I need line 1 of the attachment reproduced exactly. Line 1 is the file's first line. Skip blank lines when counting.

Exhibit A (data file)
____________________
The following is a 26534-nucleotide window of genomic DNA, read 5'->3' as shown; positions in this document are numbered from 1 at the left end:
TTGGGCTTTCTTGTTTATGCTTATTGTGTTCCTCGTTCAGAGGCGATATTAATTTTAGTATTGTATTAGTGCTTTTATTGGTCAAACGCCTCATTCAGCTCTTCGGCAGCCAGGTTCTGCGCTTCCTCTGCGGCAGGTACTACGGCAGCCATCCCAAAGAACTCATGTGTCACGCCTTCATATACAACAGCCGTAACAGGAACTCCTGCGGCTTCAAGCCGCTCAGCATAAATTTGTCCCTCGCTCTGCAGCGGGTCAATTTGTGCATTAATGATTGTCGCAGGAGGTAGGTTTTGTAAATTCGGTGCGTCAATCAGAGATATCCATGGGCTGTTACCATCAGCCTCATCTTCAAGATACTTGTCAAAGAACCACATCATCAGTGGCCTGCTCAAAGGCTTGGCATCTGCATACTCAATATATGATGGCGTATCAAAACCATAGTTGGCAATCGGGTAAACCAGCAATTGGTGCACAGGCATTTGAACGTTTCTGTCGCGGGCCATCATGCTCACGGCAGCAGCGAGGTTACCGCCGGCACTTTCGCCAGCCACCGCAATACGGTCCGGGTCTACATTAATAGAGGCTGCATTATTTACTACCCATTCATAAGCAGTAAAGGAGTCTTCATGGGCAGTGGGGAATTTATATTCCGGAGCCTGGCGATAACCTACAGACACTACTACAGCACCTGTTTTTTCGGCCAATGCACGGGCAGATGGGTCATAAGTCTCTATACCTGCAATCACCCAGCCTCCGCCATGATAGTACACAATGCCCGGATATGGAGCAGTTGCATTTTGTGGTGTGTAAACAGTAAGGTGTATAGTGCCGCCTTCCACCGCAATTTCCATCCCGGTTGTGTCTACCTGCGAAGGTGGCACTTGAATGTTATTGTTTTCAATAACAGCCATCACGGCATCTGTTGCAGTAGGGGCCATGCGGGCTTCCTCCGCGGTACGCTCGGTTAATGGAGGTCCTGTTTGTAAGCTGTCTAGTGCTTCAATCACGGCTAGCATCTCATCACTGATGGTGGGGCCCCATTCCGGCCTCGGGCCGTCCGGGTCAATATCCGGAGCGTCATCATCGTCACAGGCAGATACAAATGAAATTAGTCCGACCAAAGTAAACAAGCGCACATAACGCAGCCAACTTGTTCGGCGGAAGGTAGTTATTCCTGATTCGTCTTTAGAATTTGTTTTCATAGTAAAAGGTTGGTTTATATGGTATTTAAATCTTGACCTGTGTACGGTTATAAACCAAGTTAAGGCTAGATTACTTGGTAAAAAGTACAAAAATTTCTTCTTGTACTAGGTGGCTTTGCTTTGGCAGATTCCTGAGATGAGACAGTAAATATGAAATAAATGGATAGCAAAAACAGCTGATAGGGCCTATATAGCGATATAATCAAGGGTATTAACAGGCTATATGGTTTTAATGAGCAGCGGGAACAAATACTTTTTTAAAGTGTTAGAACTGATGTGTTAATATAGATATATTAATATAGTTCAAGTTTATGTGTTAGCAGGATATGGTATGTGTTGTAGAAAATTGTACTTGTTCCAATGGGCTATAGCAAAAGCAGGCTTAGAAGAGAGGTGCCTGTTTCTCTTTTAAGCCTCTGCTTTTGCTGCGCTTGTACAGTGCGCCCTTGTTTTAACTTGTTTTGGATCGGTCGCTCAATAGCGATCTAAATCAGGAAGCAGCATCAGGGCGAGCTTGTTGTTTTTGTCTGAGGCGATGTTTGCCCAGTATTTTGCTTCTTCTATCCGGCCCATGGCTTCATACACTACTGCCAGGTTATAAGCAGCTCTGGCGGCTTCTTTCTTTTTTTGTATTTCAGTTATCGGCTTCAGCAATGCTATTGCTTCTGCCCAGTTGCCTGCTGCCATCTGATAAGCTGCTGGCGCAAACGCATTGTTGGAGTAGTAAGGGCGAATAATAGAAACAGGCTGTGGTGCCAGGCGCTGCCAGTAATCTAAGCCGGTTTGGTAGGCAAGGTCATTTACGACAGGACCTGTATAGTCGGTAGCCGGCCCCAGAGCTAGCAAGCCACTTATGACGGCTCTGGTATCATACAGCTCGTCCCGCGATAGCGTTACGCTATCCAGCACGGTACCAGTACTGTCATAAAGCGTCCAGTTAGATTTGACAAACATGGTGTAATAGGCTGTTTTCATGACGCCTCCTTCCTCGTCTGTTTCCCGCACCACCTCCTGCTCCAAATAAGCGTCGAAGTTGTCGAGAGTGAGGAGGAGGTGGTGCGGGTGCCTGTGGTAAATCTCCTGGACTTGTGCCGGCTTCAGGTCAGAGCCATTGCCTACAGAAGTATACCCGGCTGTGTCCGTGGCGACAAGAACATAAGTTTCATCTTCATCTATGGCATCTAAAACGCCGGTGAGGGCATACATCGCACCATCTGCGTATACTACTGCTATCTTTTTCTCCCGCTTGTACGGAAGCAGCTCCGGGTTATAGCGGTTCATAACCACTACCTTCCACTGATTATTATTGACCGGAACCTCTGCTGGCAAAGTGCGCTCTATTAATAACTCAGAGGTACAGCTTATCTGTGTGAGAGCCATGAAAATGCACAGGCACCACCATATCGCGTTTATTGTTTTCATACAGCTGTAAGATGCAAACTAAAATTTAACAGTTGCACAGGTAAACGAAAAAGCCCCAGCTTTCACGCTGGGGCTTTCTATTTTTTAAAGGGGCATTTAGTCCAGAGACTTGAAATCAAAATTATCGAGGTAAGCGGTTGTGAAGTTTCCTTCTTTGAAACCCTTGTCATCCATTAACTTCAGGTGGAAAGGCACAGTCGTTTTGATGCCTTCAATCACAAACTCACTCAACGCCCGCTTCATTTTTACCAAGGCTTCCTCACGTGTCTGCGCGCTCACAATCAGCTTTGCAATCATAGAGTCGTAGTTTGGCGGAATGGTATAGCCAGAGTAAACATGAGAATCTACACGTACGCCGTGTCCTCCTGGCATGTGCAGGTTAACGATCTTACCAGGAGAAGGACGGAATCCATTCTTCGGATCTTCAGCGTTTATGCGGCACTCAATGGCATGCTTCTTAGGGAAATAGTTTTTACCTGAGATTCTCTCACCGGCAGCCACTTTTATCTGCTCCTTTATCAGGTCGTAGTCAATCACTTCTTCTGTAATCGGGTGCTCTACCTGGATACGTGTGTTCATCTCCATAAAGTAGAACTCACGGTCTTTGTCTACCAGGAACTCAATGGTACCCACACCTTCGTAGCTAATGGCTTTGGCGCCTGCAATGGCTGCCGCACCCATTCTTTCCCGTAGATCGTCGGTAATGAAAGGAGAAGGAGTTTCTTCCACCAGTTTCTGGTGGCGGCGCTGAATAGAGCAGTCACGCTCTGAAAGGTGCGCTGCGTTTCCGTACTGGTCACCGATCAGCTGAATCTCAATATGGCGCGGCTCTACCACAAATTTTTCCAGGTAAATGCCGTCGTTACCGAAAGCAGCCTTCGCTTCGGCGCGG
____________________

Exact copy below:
The following is a 26534-nucleotide window of genomic DNA, read 5'->3' as shown; positions in this document are numbered from 1 at the left end: